It would be an understatement to say that Li’s brother failed at providing care to her parents. His life had been derailed by being sentenced to five years in prison at the age of sixteen for robbery. Stumbling from one disaster into the next bad decision, his life choices were a constant drain on the family’s finances and energy. In 2021, Li’s brother got access to his parents’ life savings, which had significantly increased due to a 170,000 RMB ($23,000 USD) compensation from the factory for covering the fall-out of the accident. He emptied the accounts and disappeared, pretending to have travelled to the Philippines. Li was livid and desperate: “He ruined everything, including the hope for a new house. We are back at zero.” With a brother like this, who would take care of her parents?

It was Li’s husband who made a bold proposition: what if we pool our savings to buy your parents a house? Throwing caution, tradition, and Li’s parents’ objections to the wind, the couple moved quickly, buying a three-bedroom apartment in Jingmen City for Li’s parents in 2023. The purchase has brought peace to the family, after decades of relentless movement and constant uncertainty. And, more importantly, it cemented the young couple’s relationship, who are now confident they can rely on each other when times get rough.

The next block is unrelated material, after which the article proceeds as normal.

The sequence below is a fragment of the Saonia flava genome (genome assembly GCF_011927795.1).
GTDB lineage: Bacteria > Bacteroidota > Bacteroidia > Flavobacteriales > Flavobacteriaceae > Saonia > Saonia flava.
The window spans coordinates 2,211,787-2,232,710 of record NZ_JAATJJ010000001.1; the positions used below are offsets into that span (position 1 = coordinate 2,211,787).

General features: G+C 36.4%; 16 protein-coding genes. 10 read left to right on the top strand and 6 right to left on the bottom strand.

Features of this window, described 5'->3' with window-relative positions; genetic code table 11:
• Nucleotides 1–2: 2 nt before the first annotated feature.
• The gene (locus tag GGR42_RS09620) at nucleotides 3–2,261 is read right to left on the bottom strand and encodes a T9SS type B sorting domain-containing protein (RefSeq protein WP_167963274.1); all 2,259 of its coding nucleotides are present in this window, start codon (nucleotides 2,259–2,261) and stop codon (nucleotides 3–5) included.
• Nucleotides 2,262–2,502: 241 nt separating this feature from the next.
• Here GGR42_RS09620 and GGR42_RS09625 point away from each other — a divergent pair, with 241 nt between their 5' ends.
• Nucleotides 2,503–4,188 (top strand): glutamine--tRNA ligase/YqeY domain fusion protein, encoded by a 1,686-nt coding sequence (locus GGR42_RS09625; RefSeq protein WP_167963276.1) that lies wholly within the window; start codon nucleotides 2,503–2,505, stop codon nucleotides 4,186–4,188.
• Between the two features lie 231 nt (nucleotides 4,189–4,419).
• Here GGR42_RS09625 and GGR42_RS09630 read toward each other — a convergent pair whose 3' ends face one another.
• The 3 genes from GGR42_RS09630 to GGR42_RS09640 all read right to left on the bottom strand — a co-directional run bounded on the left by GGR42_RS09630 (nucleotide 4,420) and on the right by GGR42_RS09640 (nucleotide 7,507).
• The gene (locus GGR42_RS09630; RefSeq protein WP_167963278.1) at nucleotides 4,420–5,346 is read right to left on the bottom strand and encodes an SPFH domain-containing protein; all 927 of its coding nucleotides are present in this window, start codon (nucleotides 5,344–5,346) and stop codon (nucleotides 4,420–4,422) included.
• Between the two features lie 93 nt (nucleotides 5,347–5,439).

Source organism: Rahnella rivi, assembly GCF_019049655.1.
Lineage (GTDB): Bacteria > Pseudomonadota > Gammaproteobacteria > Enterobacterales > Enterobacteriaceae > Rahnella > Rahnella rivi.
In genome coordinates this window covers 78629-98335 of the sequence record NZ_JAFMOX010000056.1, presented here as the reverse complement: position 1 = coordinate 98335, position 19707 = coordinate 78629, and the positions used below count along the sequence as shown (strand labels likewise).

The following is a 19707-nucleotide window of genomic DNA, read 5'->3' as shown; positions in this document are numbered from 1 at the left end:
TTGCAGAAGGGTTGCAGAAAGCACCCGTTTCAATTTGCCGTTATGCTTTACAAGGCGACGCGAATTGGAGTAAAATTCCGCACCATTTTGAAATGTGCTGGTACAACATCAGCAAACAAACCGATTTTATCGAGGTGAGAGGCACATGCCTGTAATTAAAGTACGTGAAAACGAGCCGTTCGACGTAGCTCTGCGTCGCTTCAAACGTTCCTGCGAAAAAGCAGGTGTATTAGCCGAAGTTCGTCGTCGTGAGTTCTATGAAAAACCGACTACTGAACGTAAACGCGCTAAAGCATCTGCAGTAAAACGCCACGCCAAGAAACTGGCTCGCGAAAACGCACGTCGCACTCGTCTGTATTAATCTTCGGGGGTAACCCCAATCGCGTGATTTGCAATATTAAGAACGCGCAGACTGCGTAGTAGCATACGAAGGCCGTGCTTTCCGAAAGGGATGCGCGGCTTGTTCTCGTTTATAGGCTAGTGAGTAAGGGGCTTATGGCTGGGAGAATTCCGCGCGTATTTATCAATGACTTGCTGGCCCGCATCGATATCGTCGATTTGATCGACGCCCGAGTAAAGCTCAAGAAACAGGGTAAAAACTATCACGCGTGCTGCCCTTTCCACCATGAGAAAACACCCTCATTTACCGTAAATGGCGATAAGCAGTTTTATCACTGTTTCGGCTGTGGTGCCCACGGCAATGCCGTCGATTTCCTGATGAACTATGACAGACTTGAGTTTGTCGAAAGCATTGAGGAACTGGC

Driessen, Miriam, and Willy Sier. 2021. “Rescuing Masculinity: Giving Gender in the Wake of China’s Marriage Squeeze.” Modern China 47(3), 266-289.

Judd, Ellen. 1989. “Niangjia: Chinese Women and Their Natal Families.” The Journal of Asian Studies 48 (3), 525–544.

Shi, Lihong. 2017. Choosing Daughters: Family Change in Rural China. Palo Alto: Stanford University Press.

Sier, Willy, and Sanderien Verstappen. 2023. “Empty Homes: Filming Homeownership in Rapidly Urbanising China.” Visual Studies, online first: https://doi.org/10.1080/1472586X.2023.2217796

Sier, Willy. 2021. “Daughters’ dilemmas: the role of female university graduates in rural households in Hubei province, China.” Gender, Place & Culture 28(10): 1493-1512.

Yan, Yunxiang. 2006. “Girl Power: Young Women and the Waning of Patriarchy in Rural North China.” Ethnology 45(2): 105–123.

​​Willy Sier is an Assistant Professor in Utrecht University’s Department of Anthropology. She is interested in China’s rapidly urbanizing and increasingly diverse society and reflects in written and visual form on rural-urban dynamics, gendered family relations, and the position of international migrants in China. Willy currently develops research on China’s low birth rate and recently co-produced a short documentary with Li, entitled Baby-Stress in China, about young Chinese couples’ decisions about whether to have children.